The Dalmatian pelican (Pelecanus crispus) is the largest member of the pelican family, and perhaps the world's largest freshwater bird, although rivaled in weight and length by the largest swans. They are elegant soaring birds, with wingspans rivaling those of the great albatrosses, and their flocks fly in graceful synchrony. With a range spanning across much of Central Eurasia, from the Mediterranean in the West to the Taiwan Strait in the East, and from the Persian Gulf in the South to Siberia in the North, it is a short-to-medium-distance migrant between breeding and overwintering areas. No subspecies are known to exist over its wide range, but based on size differences, a Pleistocene paleosubspecies, P. c. palaeocrispus, has been described from fossils recovered at Binagady, Azerbaijan.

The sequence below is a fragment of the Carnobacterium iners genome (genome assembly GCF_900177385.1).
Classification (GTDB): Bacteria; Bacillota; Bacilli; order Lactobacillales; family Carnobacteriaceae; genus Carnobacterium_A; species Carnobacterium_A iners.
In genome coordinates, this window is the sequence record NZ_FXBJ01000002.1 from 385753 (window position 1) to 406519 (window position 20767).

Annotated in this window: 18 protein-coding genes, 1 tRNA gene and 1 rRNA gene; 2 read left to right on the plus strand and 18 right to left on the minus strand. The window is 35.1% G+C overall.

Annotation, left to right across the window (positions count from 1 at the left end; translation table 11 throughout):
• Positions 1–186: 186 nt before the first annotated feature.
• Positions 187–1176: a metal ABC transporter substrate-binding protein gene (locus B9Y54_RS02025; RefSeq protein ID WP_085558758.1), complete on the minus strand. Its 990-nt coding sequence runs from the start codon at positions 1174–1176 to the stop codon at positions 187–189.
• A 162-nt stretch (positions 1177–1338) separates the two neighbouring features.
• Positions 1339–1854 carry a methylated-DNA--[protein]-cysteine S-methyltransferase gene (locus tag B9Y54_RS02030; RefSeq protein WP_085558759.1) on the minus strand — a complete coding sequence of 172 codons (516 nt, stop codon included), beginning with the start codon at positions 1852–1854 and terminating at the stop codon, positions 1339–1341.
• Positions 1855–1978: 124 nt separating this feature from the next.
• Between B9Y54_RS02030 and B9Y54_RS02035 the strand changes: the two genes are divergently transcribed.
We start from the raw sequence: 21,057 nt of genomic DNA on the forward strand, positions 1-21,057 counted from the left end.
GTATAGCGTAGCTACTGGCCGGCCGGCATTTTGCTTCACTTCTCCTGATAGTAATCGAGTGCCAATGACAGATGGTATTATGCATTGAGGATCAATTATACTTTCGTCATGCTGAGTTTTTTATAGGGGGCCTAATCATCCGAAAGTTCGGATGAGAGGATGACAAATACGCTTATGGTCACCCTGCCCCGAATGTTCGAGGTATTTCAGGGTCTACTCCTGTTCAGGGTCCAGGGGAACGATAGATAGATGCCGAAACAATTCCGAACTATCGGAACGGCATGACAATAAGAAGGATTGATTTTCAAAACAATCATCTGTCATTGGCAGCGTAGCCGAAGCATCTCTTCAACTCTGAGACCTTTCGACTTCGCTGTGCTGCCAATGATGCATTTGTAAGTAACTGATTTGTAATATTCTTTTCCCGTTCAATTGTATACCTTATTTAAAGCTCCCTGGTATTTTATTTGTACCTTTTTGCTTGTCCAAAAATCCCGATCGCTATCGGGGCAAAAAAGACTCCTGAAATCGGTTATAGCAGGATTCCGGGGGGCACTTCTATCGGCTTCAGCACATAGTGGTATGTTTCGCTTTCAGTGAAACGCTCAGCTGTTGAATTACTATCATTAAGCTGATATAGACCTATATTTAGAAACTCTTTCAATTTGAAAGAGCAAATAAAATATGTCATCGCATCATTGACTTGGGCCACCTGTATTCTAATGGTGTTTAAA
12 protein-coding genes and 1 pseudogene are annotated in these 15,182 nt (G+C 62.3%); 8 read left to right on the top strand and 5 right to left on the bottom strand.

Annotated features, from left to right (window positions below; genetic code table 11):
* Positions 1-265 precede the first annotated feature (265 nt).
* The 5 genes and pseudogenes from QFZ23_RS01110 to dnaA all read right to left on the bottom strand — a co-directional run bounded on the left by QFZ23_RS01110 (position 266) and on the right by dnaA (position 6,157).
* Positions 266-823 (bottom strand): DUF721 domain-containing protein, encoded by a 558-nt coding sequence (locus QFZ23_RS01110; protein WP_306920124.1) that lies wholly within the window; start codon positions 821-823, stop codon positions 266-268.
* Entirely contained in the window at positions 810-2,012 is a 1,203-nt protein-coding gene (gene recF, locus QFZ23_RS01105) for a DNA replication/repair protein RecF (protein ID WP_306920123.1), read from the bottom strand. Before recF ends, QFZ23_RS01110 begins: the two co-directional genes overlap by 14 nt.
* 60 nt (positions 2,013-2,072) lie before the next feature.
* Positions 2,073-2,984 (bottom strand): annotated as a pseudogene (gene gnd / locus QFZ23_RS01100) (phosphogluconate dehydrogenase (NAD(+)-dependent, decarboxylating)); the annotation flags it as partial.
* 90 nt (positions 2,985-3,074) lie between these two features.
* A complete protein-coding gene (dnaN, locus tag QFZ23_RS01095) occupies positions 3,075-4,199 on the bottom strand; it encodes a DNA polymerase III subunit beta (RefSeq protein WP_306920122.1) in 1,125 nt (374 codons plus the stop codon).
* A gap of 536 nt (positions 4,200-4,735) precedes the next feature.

This huge bird is by a slight margin the largest of the pelican species and one of the largest living flying bird species. The somewhat similar-looking great white pelican broadly overlaps in size but has greater size sexual dimorphism: female great whites can be noticeably smaller than female Dalmatians but male individuals of the two species are essentially the same size and weight. However, the Dalmatian differs from this other very large species in that it has curly nape feathers, grey legs and silvery-white (rather than pure white) plumage. In winter, adult Dalmatian pelicans go from silvery-grey to a dingier brownish-grey cream colour. Immature birds are grey and lack the pink facial patch of immature white pelicans. The loose feathers around the forehead of the Dalmatian pelican can form a W-like-shape on the face right above the bill. In the breeding season it has an orange-red lower mandible and pouch against a yellow upper mandible. In winter, the whole bill is a somewhat dull yellow. The bill, at 36 to 45 cm (14 to 18 in) long, is the second largest of any bird, after the Australian pelican (Pelecanus conspicillatus). The bare skin around the eye can vary from yellow to purplish in colour. When the Dalmatian pelican is in flight, unlike other pelicans, its wings are solid grayish-white with black tips. It is an elegant soaring bird. When a whole flock of Dalmatian pelicans is in flight, all its members move in graceful synchrony, their necks held back like a heron's.